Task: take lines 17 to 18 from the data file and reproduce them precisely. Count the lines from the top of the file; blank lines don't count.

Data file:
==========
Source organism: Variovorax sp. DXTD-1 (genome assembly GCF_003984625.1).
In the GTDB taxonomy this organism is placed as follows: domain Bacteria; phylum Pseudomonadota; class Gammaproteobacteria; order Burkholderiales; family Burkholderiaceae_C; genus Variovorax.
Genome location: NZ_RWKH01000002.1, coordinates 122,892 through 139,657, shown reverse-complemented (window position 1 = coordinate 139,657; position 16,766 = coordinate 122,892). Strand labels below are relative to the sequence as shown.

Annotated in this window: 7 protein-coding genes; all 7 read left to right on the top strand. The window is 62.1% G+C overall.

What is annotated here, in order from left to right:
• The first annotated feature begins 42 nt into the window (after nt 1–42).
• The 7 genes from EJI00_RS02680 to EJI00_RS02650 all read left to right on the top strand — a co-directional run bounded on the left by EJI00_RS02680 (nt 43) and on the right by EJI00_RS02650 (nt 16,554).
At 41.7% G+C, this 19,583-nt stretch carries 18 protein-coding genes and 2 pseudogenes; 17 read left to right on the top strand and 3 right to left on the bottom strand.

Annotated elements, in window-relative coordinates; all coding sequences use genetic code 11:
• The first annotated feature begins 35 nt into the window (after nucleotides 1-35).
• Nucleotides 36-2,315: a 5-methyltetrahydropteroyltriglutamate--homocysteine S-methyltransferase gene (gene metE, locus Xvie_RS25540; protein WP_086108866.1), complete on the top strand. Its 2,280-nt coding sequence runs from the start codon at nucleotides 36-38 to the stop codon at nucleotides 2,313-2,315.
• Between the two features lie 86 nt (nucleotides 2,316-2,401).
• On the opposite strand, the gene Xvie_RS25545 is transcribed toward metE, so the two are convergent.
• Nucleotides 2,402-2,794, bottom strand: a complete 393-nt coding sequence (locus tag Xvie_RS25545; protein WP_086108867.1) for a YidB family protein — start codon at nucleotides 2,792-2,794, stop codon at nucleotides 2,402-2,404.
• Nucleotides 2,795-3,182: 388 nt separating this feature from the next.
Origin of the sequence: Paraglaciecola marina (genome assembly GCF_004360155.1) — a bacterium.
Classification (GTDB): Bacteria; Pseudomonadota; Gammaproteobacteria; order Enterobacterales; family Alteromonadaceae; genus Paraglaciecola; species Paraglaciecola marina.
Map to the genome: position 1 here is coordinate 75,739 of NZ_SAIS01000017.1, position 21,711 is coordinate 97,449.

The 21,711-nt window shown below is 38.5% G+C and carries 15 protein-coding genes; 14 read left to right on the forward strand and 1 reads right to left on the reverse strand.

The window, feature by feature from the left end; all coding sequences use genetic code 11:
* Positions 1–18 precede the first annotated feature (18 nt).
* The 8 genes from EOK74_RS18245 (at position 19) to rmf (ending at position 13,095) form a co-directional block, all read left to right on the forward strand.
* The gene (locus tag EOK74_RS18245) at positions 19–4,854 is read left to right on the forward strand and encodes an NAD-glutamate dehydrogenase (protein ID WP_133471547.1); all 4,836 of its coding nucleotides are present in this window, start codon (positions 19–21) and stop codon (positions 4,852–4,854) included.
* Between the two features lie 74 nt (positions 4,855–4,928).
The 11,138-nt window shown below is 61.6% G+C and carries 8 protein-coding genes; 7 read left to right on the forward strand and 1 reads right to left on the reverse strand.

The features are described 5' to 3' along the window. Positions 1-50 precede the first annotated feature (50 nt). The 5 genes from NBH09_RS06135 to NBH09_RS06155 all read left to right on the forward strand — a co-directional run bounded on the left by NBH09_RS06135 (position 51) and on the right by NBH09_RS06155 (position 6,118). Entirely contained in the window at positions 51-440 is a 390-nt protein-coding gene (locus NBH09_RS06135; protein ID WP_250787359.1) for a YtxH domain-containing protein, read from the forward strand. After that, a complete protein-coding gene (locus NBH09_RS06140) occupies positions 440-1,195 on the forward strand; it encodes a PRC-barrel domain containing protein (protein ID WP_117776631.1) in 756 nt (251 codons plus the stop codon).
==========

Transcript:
Classification (GTDB): Bacteria; Pseudomonadota; Gammaproteobacteria; order Enterobacterales; family Alteromonadaceae; genus Paraglaciecola; species Paraglaciecola marina.
Map to the genome: position 1 here is coordinate 75,739 of NZ_SAIS01000017.1, position 21,711 is coordinate 97,449.